You might remember the sight of an old steel and wood bench with a sewing machine affixed to it in the house of your parents, grandparents, or somewhere forgotten, collecting dust. Singer sewing machines and their logos and fonts are embedded in the collective mind of many, but how did it end up there in the first place?
The tale of the Singer company and their world-changing sewing machines is one of industrialisation, emancipation, mass production, mass marketing, and a massive impact on the world.
EXPLORE: Singer sewing machines in Europeana
The story of Singer starts around 1850, when Isaac Merritt Singer, an American businessman, came up with an idea for improving the current lockstitch design that sewing machines had. He proposed the design for a sewing machine with a shuttle with a straight needle instead of a curved one, that went straight up and down instead of in a circle like previous sewing machines did.
This made the operation of a sewing machine much more reliable, and Singer filed a patent for this new design in 1851.
Singer’s sewing machines really took off when they were awarded the first prize at the Paris World Fair in 1855. Singer became the largest selling brand of sewing machines internationally in that year. Singer put a lot of effort into pushing down the cost of producing their sewing machines. The prices of Singer sewing machines were pushed down to 10 dollars in the 1870s (about the equivalent of 280$ in 2018) so they would be affordable to a large group of people.
Singer didn’t only want to provide sewing machines to textile factories, they wanted to bring sewing machines into the home.
Singer marketed to families by focusing on the image of the virtuous domestic wife repairing and sewing clothes in no time for husband and children alike.
In 1870 they debuted the red “S” logo with a sewing woman in the background, staying in use until at least 1920.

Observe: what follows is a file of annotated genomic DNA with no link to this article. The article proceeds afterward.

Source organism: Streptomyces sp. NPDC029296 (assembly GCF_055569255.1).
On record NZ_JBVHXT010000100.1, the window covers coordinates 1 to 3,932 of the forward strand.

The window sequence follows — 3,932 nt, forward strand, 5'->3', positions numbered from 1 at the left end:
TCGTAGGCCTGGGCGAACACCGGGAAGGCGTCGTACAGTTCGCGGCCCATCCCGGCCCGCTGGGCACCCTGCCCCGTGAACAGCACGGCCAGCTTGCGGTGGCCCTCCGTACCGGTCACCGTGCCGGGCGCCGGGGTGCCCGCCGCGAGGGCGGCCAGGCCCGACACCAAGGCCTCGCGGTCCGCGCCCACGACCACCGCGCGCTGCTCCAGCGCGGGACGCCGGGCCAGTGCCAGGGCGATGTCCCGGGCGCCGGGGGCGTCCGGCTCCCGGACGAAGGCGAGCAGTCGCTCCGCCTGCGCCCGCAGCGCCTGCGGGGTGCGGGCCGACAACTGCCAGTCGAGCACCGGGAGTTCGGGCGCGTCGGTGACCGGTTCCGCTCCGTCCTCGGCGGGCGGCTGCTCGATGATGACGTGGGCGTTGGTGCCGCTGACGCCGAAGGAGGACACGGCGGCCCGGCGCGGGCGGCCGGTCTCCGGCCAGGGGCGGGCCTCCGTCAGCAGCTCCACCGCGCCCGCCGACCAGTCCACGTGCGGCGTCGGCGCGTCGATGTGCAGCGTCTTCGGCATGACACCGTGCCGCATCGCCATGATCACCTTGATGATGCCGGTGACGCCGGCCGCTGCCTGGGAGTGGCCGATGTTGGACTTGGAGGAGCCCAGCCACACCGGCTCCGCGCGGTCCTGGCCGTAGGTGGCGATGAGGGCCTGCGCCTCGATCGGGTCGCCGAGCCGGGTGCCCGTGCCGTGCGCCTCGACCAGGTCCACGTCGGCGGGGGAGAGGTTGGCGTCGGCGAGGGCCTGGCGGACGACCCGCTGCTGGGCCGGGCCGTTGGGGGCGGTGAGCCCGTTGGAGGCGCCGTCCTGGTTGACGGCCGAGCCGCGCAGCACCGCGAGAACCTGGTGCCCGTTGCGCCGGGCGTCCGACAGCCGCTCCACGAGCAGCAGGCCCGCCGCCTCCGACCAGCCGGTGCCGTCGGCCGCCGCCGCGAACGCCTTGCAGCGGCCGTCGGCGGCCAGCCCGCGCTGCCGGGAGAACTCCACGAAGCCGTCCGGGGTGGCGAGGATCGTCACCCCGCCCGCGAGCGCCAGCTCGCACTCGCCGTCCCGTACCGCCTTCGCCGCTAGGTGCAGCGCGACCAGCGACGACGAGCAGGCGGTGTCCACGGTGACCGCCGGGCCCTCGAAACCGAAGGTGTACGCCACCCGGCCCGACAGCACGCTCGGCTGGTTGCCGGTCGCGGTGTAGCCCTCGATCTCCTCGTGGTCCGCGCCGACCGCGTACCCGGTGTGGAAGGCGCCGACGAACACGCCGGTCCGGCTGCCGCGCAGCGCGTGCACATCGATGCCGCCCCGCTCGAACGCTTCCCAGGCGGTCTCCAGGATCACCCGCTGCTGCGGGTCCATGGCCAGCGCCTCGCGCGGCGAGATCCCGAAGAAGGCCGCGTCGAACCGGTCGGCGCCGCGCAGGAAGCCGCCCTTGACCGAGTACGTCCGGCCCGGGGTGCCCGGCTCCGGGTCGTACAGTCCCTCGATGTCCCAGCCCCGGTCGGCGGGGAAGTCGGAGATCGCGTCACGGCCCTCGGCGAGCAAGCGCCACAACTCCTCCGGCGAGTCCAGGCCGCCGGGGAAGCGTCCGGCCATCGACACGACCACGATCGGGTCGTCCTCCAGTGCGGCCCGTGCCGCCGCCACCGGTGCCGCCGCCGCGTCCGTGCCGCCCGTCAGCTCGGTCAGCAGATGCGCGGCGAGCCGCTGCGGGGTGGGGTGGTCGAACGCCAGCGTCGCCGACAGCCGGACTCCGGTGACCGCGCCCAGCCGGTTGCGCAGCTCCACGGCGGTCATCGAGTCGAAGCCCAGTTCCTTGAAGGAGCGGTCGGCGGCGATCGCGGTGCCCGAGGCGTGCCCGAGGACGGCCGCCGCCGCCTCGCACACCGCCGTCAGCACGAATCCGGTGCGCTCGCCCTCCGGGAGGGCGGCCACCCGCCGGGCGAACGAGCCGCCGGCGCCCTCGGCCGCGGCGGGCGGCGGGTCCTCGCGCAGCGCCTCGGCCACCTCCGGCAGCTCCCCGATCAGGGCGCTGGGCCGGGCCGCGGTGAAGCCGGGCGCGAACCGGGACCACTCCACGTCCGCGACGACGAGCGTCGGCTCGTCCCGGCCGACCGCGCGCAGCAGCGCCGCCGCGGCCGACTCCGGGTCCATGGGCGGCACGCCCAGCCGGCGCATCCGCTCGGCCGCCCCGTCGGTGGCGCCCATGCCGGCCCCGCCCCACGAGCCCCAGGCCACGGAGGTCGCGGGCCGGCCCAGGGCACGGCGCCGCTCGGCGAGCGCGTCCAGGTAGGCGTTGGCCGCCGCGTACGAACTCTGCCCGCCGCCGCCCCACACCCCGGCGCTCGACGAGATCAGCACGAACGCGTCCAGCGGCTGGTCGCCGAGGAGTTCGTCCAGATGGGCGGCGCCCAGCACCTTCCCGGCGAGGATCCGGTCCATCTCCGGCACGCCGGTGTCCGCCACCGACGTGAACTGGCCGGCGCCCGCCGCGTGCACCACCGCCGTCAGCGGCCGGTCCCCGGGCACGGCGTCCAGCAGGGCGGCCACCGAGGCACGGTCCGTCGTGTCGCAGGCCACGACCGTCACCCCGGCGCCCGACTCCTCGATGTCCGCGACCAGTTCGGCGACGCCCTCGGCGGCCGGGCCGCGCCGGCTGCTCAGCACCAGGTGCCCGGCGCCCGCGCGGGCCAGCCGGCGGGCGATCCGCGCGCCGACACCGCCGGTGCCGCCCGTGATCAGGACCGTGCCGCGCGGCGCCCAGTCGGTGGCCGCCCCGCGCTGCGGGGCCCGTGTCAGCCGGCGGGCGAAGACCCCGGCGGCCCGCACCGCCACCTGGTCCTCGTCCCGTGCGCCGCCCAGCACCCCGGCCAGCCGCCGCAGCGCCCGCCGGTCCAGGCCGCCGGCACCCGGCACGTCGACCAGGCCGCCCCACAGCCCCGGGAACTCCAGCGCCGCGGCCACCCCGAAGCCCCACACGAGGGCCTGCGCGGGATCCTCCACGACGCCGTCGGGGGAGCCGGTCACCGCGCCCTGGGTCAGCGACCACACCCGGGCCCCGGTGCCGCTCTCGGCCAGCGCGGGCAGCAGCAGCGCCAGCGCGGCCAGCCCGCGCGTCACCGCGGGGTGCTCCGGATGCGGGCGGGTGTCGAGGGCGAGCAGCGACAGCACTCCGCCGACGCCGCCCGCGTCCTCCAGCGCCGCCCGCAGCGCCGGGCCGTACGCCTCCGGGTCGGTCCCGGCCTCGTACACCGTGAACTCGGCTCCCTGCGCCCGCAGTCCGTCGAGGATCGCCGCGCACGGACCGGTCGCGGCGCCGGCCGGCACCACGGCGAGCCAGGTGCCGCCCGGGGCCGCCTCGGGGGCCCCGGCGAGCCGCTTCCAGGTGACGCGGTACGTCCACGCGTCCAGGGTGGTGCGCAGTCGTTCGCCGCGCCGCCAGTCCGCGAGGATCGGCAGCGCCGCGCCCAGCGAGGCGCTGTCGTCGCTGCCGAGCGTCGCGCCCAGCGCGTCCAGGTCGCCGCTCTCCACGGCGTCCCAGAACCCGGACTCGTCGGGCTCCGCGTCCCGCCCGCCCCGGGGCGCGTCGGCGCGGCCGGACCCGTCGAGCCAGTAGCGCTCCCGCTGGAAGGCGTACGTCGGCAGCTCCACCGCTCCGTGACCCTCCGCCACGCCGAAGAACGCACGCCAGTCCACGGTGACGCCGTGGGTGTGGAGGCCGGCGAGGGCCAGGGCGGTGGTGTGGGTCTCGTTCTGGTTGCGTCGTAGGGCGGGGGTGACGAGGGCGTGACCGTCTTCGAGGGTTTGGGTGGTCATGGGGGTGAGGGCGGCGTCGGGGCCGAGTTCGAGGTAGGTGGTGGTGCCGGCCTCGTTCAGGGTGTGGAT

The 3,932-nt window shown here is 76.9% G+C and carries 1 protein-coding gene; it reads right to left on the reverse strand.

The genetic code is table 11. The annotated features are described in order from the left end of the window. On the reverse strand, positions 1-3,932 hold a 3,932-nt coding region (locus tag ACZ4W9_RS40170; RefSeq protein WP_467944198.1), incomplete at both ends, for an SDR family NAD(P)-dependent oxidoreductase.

Singer invested heavily in teaching women how to use sewing machines in the home, organising Singer tutorial workshops for women and girls all over the world.
The machines were continuously redesigned to be quicker, easier to use, and lighter. New inventions, like the vibrating shuttle invention of 1885, allowed the Singer Corporation to create their own patents and start mass production.
Lower prices and higher availability of Singer sewing machines meant that the prices of clothing went down drastically, impacting workers relying on sewing for their livelihood.
At the same time it had emancipating effects, giving women more time for other activities outside the household and enjoy leisure activities or seek employment.
Industrialisation and mass production also brought massive negative consequences, like the proliferation of exploited and oppressed workers in sweatshops, issues that persist to this day.
Singer sewing machines changed the working lives of many in myriad different ways. The stories of seamstresses, sweatshop workers, housewives, and many more are intricately intertwined with the machinery they used in their labour. By looking back at the history of the Singer sewing machine, those stories are surfaced as well.
By Jolan Wuyts, Europeana Foundation
Europe at Work: Share your story
Did you or your family work with Singer sewing machines or in the clothes production industry? Share your story and help us tell the story of Europe through our working lives in the past and the present.
Featured Image: Fotografie | Berufsbild Schneiderin, Theodor Strübin, 1936-1968, KIM.bl, Switzerland, CC BY-NC-SA